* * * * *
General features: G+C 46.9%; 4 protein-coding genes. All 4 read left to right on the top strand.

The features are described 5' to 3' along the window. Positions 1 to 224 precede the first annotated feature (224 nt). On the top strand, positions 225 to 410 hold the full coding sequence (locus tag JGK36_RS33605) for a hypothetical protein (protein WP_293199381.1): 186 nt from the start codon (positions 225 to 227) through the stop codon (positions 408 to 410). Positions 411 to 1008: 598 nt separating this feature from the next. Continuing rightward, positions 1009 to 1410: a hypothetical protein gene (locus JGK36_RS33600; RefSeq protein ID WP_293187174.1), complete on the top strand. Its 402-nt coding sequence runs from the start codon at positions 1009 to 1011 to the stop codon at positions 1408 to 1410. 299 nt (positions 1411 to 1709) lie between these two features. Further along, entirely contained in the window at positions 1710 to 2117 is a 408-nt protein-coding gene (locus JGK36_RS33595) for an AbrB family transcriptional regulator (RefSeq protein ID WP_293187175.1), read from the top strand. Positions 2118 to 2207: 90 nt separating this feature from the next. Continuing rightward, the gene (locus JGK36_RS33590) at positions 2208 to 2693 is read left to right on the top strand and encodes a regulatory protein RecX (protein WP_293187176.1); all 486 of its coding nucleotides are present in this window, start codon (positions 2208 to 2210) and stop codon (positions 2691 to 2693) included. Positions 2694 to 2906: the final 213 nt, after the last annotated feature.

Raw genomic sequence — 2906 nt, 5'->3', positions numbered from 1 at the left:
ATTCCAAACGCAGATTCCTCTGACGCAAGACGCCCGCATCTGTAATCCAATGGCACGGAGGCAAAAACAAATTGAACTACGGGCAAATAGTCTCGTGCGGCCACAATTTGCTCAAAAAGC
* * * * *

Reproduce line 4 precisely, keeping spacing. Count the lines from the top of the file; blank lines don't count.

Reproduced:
ATTCCAAACGCAGATTCCTCTGACGCAAGACGCCCGCATCTGTAATCCAATGGCACGGAGGCAAAAACAAATTGAACTACGGGCAAATAGTCTCGTGCGGCCACAATTTGCTCAAAAAGC